The policy instruments available to governments are essentially of three types: the provision of public goods and services, the use of incentives/disincentives, and a legally enforceable framework of command and control measures.
How policy instruments are used to achieve development objectives naturally vary. Over the last decade a growing number of rich, industrialized countries have introduced policies and strategies inspired by the concept of 'open market economies' (sometimes modified to 'open, social market economy' to indicate that social considerations are taken). Based on the notion that highest economic growth - and therefore well-being, according to proponents - is achieved through unrestricted trade, the market decides on the allocation of labour and capital. In addition, there is a consensus among adherents of the open market economy model that the state is not an efficient entrepreneur - thus entrepreneurial activities should be carried out by the private sector.
In open market economies, public policies should aim to favour the movement of capital and labour among sectors of the economy (including internationally - at least for capital) and the movement of production factors should only respond to rewards received. In essence, the state should make lighter use of the first two categories of policy instruments (public goods/services and incentives/disincentives) and try to ensure a legal framework establishing incentives for producers and consumers to produce and consume, respectively, in a manner that improves their own well-being without damaging that of their neighbours.
The principles of the 'open market economy' have several consequences for the strategies applied to fisheries, although they are not the only influences affecting the sector. The supremacy of economic development policies (which tend to give more importance to income growth rather than its distribution) has been successfully challenged during the last decades of the twentieth century. Growing fears on the sustainability of an ecosystem conducive to human well-being has resulted in modified public policies towards both capture fisheries and aquaculture reflecting environmental concerns.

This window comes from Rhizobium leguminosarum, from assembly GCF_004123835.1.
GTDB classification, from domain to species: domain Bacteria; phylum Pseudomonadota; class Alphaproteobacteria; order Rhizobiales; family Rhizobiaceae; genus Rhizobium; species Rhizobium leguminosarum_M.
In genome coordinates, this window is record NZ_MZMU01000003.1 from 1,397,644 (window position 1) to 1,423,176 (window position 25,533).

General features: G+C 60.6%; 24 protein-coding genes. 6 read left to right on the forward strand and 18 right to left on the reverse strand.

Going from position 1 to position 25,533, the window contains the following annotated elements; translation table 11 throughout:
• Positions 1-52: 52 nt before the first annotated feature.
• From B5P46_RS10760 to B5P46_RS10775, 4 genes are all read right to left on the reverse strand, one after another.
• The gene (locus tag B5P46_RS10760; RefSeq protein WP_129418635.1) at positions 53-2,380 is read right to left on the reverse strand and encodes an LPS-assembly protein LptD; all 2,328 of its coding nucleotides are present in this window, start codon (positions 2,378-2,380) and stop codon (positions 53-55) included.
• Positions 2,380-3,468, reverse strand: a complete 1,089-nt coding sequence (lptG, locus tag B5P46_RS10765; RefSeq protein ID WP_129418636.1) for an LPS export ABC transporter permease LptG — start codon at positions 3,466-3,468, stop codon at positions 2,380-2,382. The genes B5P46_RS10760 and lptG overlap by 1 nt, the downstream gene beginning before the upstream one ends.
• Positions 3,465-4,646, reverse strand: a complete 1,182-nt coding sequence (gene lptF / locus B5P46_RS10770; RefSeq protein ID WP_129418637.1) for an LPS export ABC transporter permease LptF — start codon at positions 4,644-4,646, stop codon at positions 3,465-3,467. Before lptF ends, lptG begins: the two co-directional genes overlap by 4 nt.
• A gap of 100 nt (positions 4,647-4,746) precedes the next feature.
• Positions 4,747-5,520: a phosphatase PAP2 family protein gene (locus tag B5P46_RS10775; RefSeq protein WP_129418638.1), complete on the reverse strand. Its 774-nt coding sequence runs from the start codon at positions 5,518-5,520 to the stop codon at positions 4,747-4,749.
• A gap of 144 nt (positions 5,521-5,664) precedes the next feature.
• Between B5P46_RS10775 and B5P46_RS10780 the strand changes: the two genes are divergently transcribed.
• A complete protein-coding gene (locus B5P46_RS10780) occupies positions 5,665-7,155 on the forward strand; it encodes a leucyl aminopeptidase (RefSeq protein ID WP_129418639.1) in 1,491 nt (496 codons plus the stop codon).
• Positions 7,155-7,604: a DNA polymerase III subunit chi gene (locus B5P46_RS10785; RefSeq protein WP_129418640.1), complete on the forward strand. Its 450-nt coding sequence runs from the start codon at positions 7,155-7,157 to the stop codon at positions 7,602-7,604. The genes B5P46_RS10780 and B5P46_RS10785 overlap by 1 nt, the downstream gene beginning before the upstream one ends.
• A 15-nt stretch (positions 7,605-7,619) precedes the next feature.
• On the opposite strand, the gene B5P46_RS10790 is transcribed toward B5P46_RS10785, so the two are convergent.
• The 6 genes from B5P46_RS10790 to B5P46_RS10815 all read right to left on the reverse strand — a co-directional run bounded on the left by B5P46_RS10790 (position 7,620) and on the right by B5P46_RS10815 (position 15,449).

Important consequences of the 'open market economy' model
1) There is a trend towards eliminating publicly-funded economic support directed at fisheries and aquaculture. Direct public transfers to the fishers, aquaculturists and supporting industries are gradually being removed.
2) There is little, if any, direct involvement of the state in productive activities. Most governments that developed and operated publicly-owned industrial fishing fleets in the 1950s and 1960s have either sold or decommissioned them.
3) Some countries, basing their decisions on their country-wide economic reforms, have imposed on the fishing industry charges for services that the state dedicated to the industry, such as fisheries research and monitoring, control and surveillance (MCS). However, payment for the service is often balanced by including industry representatives on the management boards of the institutions delivering these services. It is likely that this practice will spread to a growing number of countries.
4) The notion that employment in fisheries can rise, but is most likely to fall, is gaining acceptance. Thus, public policies are increasingly based on the fact that fishers who fall on hard times are not necessarily likely to return to the industry.
5) The public strategy for fisheries increasingly tends to be developed through a continuing dialogue with the stakeholders in the sector.
6) A specific and flexible legal framework supports the government policy and administrative practice towards the sector. For capture fisheries, for example, the framework includes provisions enabling fishery administrations to deal with the issue of effort limitation/control.
7) Development of new technology is seen as a private sector (and university) responsibility, not as something the public sector should undertake through publicly-run fishery research and development institutes.
Development policy advances